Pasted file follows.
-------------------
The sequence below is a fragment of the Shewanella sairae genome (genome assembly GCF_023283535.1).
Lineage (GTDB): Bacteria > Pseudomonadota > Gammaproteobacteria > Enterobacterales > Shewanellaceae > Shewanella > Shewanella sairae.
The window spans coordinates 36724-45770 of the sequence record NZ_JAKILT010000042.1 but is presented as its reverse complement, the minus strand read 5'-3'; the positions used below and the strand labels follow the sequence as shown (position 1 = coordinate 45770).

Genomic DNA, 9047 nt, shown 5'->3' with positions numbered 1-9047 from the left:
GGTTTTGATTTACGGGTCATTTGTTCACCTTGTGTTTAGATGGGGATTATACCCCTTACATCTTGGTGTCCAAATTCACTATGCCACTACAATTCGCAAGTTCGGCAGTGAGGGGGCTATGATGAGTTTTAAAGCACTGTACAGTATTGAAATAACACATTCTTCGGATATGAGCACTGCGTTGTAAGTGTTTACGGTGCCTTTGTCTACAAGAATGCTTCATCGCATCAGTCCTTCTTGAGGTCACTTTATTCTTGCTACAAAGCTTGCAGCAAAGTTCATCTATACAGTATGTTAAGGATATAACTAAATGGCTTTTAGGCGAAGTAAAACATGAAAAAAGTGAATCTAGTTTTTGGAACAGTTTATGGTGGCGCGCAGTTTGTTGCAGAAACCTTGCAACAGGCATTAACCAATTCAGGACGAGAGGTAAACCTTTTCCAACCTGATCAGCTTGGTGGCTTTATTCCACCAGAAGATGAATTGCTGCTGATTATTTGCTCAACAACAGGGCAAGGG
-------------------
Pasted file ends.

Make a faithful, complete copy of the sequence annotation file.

The sequence below is a fragment of the Shewanella sairae genome (genome assembly GCF_023283535.1).
Lineage (GTDB): Bacteria > Pseudomonadota > Gammaproteobacteria > Enterobacterales > Shewanellaceae > Shewanella > Shewanella sairae.
The window spans coordinates 36724-45770 of the sequence record NZ_JAKILT010000042.1 but is presented as its reverse complement, the minus strand read 5'-3'; the positions used below and the strand labels follow the sequence as shown (position 1 = coordinate 45770).

Genomic DNA, 9047 nt, shown 5'->3' with positions numbered 1-9047 from the left:
GGTTTTGATTTACGGGTCATTTGTTCACCTTGTGTTTAGATGGGGATTATACCCCTTACATCTTGGTGTCCAAATTCACTATGCCACTACAATTCGCAAGTTCGGCAGTGAGGGGGCTATGATGAGTTTTAAAGCACTGTACAGTATTGAAATAACACATTCTTCGGATATGAGCACTGCGTTGTAAGTGTTTACGGTGCCTTTGTCTACAAGAATGCTTCATCGCATCAGTCCTTCTTGAGGTCACTTTATTCTTGCTACAAAGCTTGCAGCAAAGTTCATCTATACAGTATGTTAAGGATATAACTAAATGGCTTTTAGGCGAAGTAAAACATGAAAAAAGTGAATCTAGTTTTTGGAACAGTTTATGGTGGCGCGCAGTTTGTTGCAGAAACCTTGCAACAGGCATTAACCAATTCAGGACGAGAGGTAAACCTTTTCCAACCTGATCAGCTTGGTGGCTTTATTCCACCAGAAGATGAATTGCTGCTGATTATTTGCTCAACAACAGGGCAAGGG